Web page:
One of the projects I am most proud of being a part of is the work we were able to do with Sidewalk Labs Toronto. EQ is fortunate to be in a position to have access to existing building energy use paired with their as-constructed energy models, and this project gave us the opportunity to dig deep into the data. I love digging into the numbers and being able to identify key sources of the performance gap as well as make suggestions on how to reduce this gap in the future was an amazing experience.
What do you see are the key issues / opportunities facing your profession?
I think one of the biggest issues we face is access to data. In order to move to net zero, we need to ensure that existing buildings know how they stack up to both their peers and these strict targets and what they are able to do to reduce consumption. While Ontario now has requirements for energy and water reporting and benchmarking, it’s still in an early stage and doesn’t address every building. Having widespread public data on water, waste, and energy use will give our industry, building occupants, and building operators the insights needed to make smart and effective changes.
You were recently named Emerging Green Leader as part of CaGBC’s Leadership and Green Building Excellence Awards. What does it mean to you to be recognized in this way?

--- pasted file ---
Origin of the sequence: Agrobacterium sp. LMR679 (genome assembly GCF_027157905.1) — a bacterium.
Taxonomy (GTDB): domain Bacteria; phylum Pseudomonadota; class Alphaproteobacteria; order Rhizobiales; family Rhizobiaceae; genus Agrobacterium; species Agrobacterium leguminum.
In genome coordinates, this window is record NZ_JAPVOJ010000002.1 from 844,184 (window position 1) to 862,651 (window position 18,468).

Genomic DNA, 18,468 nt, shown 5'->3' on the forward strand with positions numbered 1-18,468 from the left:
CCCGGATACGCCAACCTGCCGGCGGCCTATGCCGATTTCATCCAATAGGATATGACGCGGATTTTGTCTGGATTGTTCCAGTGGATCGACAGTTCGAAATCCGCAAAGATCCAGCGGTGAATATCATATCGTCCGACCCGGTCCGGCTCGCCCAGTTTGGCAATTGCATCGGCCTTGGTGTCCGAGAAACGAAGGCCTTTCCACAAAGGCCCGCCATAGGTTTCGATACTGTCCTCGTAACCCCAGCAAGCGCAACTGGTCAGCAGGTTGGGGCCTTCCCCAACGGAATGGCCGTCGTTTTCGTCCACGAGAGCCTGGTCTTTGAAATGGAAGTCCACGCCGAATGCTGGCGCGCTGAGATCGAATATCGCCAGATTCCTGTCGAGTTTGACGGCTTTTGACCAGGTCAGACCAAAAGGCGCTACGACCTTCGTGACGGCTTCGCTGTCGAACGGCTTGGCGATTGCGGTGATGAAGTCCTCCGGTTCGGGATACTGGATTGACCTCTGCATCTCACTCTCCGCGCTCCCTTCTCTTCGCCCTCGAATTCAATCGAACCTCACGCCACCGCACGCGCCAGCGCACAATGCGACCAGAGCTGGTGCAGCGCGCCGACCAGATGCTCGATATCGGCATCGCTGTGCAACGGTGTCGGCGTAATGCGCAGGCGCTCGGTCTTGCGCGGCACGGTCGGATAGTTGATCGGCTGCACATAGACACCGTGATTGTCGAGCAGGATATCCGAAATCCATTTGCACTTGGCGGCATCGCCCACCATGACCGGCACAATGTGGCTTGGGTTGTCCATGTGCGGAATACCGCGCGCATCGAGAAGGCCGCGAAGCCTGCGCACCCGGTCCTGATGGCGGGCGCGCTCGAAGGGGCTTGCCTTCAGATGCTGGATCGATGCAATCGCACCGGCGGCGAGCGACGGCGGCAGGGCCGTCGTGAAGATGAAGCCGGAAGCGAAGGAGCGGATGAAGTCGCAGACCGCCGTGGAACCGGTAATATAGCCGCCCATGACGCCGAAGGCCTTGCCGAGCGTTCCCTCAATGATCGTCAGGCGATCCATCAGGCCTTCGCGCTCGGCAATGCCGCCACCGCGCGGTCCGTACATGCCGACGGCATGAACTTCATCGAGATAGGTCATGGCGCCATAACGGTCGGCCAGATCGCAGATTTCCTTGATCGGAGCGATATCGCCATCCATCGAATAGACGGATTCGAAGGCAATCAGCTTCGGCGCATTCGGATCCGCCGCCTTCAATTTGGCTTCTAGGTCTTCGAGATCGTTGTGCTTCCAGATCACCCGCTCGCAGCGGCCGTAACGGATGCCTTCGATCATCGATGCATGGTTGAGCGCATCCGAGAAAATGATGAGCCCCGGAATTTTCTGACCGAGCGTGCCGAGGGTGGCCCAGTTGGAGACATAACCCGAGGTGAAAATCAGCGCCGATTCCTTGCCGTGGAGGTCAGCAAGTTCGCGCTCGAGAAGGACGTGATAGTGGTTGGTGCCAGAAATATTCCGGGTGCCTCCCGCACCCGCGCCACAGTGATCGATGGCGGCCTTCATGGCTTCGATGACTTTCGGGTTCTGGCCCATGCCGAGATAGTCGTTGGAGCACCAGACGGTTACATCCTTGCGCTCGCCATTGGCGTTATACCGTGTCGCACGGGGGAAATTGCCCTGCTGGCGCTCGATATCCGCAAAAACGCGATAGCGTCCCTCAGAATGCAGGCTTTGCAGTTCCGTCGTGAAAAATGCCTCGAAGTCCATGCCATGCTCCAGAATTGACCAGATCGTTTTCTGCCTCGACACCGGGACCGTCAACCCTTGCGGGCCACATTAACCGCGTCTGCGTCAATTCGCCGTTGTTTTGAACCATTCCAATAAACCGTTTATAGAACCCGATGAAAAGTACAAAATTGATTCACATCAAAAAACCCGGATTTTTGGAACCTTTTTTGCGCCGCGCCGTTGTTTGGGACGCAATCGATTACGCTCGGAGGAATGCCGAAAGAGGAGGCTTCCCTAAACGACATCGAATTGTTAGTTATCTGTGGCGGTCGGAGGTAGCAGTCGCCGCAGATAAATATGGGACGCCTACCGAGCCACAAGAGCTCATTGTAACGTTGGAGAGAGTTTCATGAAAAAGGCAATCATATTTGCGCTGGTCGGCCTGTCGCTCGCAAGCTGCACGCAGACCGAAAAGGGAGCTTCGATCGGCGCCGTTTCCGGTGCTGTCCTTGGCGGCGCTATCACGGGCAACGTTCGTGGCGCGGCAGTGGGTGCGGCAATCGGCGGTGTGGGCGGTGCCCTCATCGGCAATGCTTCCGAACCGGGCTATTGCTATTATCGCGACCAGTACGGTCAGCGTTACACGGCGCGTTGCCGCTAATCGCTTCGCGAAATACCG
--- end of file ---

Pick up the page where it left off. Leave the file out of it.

Being named as Emerging Green Leader has been a huge honour. With every project I work on, I want to do all that I can to improve the project by helping the client and design team make the best building that they can. It can be difficult to see the impact of your work when you’re constantly working on deadlines and new opportunities, but this award has allowed me to step back and see that my hard work is making a difference on a larger scale.
What advice do you have for young people looking to pursue a career in green building and especially energy management?
Don’t be afraid to put yourself out there! There are so many opportunities to learn about green building or to meet with people already working in the industry. The CaGBC, IBPSA, and other organizations have in-depth education courses on a wide variety of topics including sustainability, energy management, new codes, and evolving standards. With things moving online due to the pandemic, access to these courses and networking opportunities are better than ever before. If you find a topic you find particularly interesting, reaching out to the speaker can be a huge help in answering your questions or for help finding resources to learn more.
CaGBC’s Leadership and Green Building Excellence Awards are given out annually. Emerging Green Professionals (EGP) are eligible for the Emerging Green Leader Award. An EGP is either a full-time student or 30 years of age or younger with a passion for green building. This award is presented to an individual who is a member of a regional Chapter or an employee of a corporate member company. Evaluations consider demonstrated leadership among peers; potential for leadership; and, commitment to sustainability. For more information visit cagbc.org/awards.